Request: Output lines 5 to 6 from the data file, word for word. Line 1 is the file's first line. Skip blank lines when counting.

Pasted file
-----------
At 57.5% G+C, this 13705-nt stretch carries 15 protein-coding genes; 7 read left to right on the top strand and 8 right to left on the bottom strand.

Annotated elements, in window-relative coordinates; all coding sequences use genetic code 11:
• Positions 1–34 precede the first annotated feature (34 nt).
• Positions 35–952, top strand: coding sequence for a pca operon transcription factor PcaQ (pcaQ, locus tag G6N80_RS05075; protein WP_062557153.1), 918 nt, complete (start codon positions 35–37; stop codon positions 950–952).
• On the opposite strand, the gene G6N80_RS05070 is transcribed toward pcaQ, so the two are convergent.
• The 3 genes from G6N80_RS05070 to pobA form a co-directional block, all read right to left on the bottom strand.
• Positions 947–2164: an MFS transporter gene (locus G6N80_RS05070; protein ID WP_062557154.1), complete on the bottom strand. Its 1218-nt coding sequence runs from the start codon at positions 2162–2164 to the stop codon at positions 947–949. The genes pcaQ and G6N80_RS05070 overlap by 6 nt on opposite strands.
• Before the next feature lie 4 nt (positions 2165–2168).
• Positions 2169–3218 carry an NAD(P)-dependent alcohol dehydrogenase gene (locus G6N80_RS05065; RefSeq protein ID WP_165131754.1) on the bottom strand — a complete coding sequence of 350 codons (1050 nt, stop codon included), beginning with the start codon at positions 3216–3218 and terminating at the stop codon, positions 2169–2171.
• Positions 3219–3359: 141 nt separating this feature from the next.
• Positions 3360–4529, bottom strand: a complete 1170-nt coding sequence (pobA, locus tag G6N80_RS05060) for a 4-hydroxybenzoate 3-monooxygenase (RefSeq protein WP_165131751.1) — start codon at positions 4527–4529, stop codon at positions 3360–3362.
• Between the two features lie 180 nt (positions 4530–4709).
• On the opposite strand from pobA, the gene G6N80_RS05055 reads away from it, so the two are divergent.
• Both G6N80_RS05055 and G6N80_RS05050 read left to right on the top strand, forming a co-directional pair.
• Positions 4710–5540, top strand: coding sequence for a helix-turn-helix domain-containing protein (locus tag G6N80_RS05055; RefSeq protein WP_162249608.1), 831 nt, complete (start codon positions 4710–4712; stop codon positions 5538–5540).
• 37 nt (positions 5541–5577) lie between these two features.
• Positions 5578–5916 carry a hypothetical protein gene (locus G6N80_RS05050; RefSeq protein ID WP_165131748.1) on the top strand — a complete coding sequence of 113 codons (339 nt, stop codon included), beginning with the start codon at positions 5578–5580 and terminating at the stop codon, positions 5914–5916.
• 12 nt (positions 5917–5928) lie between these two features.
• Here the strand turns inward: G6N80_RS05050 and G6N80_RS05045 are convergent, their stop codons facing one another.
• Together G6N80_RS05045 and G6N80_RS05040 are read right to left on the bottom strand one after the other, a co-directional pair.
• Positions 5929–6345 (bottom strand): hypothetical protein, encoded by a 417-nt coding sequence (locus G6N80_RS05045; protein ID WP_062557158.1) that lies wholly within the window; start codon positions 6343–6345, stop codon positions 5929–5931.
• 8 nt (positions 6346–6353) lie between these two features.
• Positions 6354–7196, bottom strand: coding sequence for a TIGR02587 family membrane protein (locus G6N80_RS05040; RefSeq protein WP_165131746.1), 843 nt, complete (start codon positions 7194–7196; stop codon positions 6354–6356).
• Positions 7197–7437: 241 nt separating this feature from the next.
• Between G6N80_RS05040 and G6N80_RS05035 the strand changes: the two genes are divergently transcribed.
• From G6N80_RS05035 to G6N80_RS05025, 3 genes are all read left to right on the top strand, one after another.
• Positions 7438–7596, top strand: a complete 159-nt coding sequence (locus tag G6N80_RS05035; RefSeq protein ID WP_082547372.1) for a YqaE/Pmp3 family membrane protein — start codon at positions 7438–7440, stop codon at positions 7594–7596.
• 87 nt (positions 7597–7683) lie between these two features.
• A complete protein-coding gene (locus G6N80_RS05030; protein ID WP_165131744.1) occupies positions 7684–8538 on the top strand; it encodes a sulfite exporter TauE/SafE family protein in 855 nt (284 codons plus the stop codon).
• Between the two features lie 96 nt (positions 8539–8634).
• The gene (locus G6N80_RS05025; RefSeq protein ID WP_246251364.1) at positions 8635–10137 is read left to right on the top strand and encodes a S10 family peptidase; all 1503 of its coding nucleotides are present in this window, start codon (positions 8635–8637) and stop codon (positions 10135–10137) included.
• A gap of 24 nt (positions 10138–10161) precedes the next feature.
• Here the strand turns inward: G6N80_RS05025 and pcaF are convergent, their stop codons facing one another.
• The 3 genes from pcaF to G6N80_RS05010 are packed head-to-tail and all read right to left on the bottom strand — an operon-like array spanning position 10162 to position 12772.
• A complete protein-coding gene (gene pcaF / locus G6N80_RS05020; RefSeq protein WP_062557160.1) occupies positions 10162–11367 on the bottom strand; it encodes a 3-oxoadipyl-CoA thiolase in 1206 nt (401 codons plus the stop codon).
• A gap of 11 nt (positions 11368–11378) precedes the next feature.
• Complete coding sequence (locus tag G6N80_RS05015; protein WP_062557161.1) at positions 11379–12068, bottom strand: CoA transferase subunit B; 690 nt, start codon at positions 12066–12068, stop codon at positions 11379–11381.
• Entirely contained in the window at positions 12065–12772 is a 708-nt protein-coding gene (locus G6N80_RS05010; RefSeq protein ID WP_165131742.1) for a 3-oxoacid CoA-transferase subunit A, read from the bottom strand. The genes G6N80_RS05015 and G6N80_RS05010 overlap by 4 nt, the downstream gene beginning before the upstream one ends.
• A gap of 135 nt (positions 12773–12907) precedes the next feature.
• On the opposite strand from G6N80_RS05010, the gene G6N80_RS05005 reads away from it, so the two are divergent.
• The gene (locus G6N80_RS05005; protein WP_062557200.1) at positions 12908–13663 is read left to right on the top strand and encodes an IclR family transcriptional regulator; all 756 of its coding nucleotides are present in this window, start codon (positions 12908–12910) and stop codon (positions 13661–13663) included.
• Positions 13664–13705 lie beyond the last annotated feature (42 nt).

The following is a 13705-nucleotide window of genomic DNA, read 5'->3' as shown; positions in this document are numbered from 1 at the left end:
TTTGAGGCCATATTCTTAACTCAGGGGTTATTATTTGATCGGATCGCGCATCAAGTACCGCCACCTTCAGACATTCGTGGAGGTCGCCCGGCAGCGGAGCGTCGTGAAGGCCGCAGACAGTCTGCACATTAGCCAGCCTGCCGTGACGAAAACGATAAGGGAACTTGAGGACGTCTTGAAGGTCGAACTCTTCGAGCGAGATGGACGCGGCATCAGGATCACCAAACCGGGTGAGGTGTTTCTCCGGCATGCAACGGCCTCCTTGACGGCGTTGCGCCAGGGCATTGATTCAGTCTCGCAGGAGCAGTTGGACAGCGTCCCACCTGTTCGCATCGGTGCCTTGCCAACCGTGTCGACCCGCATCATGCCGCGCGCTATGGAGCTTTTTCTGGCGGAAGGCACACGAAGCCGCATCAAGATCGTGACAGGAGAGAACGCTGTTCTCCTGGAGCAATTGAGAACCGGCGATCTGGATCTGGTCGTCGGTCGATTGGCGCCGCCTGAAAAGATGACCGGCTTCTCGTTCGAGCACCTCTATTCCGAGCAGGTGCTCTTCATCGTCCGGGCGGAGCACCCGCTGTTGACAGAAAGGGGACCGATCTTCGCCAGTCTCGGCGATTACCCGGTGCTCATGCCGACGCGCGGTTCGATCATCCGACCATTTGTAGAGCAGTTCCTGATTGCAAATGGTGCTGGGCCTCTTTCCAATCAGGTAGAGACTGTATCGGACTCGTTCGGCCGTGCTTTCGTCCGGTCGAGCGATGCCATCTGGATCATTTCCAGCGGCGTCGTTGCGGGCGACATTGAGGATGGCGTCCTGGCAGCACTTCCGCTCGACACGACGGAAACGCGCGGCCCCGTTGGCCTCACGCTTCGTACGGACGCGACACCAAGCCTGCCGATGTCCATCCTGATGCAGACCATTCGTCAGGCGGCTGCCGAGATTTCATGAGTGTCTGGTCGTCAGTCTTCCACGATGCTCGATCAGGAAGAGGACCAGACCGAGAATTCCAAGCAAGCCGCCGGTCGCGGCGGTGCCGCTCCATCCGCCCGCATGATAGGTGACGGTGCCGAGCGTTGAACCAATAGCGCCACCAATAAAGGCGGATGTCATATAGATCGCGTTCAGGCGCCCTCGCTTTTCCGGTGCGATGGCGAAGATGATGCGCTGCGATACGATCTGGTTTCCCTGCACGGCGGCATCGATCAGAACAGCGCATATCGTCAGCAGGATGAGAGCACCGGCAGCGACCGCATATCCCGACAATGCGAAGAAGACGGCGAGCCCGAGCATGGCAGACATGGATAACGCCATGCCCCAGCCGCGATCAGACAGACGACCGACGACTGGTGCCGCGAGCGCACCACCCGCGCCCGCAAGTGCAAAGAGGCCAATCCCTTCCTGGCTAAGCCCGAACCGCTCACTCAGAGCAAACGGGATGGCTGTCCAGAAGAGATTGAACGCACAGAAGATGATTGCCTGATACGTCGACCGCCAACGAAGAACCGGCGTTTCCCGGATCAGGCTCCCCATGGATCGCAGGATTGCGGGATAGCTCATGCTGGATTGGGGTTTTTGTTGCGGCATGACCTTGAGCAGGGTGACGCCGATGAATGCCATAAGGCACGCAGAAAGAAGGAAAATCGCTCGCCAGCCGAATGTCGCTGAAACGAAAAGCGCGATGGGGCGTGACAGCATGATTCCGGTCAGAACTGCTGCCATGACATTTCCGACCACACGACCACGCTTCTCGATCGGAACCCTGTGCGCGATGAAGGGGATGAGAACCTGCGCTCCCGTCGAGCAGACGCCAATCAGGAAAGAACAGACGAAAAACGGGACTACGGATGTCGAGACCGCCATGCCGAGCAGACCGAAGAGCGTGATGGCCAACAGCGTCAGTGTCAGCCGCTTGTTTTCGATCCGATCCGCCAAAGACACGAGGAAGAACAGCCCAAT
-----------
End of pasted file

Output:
• On the opposite strand, the gene G6N80_RS05070 is transcribed toward pcaQ, so the two are convergent.
• The 3 genes from G6N80_RS05070 to pobA form a co-directional block, all read right to left on the bottom strand.